As a Reference librarian, my job is to answer questions. From “where’s the bathroom?” to “Can you tell me if my husband is dead?” to “who exactly IS my husband?” I have been asked them all. But sometimes, just figuring out what the question IS is the real job.
A woman called the desk one night. “Can you give me the phone number for that college in Berkeley, California?”
“UC Berkeley? Sure, hold on just a moment while I find it,” I said. This was the question.
“Well, they would have an archeology department, right?”
Ok, maybe not.
“Maybe. Would you like me to try to find their number?”
“Yes, they would deal with linking Egyptian artifacts to DNA, right?”
Ok, the phone number was definitely NOT the question.
“Um, I’m not sure what you mean. Like finding out the cause of King Tut’s death?”
“No, YOU know – tracing living DNA to artifacts.”
“You mean the DNA of a person living right now? To ancient artifacts?”
“Yes! So that you can trace your ancestry.”
Oh. Well, then. Of course. THIS was the question.
“Well, I’m not sure the archeology department would cover that. Wouldn’t DNA fall more into the biology department?”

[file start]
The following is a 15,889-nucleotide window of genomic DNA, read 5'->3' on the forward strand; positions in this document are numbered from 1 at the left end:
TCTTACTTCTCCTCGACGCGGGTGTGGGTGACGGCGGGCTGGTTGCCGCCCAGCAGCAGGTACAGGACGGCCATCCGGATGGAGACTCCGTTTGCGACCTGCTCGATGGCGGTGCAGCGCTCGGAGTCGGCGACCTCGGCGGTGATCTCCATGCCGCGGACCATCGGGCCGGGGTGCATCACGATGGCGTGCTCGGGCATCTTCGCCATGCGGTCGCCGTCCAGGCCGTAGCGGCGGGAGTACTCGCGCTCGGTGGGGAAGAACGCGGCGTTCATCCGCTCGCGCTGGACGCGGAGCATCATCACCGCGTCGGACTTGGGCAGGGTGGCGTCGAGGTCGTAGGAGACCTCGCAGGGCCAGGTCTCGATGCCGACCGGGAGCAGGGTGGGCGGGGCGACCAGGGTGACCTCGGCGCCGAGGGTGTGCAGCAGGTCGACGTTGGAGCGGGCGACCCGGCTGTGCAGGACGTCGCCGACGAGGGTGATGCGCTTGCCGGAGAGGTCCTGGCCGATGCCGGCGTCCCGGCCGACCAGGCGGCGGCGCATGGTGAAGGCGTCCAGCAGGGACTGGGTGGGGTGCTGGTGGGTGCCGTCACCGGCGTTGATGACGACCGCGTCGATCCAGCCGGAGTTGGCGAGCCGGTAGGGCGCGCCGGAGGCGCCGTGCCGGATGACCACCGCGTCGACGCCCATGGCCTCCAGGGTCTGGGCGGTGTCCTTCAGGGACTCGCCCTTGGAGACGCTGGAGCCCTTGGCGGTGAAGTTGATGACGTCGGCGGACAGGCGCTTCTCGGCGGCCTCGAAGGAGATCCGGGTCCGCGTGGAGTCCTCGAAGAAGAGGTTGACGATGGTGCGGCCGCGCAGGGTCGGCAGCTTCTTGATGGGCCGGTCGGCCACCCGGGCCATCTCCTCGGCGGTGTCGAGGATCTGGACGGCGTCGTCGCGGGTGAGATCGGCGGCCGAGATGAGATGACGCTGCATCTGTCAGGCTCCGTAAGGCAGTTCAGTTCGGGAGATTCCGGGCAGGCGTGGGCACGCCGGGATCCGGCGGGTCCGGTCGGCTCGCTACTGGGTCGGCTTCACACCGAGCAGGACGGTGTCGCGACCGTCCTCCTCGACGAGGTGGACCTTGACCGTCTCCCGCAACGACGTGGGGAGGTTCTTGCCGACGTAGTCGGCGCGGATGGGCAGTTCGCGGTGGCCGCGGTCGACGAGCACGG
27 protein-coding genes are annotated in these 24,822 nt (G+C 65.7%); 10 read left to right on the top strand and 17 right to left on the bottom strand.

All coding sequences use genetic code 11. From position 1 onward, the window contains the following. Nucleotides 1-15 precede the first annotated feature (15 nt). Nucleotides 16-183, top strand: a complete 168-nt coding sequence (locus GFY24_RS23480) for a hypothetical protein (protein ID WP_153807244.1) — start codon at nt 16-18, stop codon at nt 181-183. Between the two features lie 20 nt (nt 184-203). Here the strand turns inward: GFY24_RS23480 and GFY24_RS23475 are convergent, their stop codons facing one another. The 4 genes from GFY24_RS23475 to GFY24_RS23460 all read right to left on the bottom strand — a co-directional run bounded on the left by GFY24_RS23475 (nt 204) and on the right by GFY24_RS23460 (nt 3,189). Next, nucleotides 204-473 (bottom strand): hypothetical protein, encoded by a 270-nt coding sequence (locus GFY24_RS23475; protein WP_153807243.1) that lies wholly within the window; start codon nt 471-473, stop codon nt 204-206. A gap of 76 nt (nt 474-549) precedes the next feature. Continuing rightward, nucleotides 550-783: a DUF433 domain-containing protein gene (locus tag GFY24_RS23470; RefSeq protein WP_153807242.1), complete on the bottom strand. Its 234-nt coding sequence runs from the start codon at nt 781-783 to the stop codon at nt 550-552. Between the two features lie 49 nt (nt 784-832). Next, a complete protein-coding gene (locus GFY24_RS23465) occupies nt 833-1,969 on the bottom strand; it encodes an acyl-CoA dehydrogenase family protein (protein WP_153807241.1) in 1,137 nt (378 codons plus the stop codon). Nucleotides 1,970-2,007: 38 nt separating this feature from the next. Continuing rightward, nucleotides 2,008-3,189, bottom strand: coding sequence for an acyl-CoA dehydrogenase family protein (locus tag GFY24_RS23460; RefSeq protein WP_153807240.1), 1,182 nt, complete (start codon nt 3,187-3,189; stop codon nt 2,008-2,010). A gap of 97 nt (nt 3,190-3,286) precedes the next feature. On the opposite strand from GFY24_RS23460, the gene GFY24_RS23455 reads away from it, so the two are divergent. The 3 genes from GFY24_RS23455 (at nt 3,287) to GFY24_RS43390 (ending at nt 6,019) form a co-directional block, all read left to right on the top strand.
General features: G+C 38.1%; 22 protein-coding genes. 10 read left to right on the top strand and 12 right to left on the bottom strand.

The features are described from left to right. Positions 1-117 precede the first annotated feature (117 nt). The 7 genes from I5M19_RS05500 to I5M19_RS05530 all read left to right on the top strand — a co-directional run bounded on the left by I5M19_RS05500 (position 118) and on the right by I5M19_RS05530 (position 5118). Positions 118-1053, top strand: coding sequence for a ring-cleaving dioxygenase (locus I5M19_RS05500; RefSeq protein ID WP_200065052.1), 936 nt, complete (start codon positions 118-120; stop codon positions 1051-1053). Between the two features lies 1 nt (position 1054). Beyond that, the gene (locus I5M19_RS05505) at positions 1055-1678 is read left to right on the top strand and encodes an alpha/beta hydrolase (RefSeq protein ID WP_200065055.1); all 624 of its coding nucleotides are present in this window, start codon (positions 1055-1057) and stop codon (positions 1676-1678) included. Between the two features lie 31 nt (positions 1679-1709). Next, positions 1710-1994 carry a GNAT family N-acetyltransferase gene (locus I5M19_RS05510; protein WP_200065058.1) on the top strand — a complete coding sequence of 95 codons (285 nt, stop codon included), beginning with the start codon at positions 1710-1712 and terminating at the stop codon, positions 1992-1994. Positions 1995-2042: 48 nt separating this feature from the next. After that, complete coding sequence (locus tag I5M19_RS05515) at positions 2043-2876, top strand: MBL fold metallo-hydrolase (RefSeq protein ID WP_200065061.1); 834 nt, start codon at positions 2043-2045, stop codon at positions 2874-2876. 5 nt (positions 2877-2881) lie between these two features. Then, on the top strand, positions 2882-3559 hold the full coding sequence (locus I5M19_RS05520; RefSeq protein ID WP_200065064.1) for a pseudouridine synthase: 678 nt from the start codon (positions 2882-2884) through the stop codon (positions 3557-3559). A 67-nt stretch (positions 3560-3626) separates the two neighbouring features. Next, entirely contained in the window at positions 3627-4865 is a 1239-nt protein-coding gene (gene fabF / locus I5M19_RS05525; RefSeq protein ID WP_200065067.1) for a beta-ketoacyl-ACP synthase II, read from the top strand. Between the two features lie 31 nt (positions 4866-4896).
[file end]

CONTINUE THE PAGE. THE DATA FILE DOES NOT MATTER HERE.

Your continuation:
“Maybe you’re right. Never mind that, can you tell me how people get the Nobel Peace Prize?”
Oh, THIS is the question? “Sure, I can find that out for you.” I began to read her the information off the Nobel website – that a person must be known for their work and contribution to world peace.
“To peace? Can’t it be for other things?” she asked.
“Well, no. Not for the Peace prize.”
“Well, how about the Nobel Peace prize for DNA? I know they have one like that.”
Ok, if this is the question, then I have some serious homework to do. But fortunately, the penny dropped for me ... “Ma’m, I think maybe what you want is the Nobel Prize in physiology or medicine?”
“Yes, that’s it. How does someone get that?”
I continued to read from the Nobel website that the prize is awarded for outstanding contributions in the field. The person must be nominated by a professor or scientist from a selected medical academy or university, or by a Nobel laureate.
“You mean I can’t nominate my pastor?”
Voila – that is the question. Finally.
“No, ma’m, unless you are a professor, scientist or Nobel prize winner, I’m sorry, you can’t.”
She sounded fairly cheerful about it. “Well, thank you for all the information. I’m so glad I can call the library and find out things like this, aren’t you?”
You know, maybe THAT is the real question. And I was happy to answer this one:
“Yes. I am.”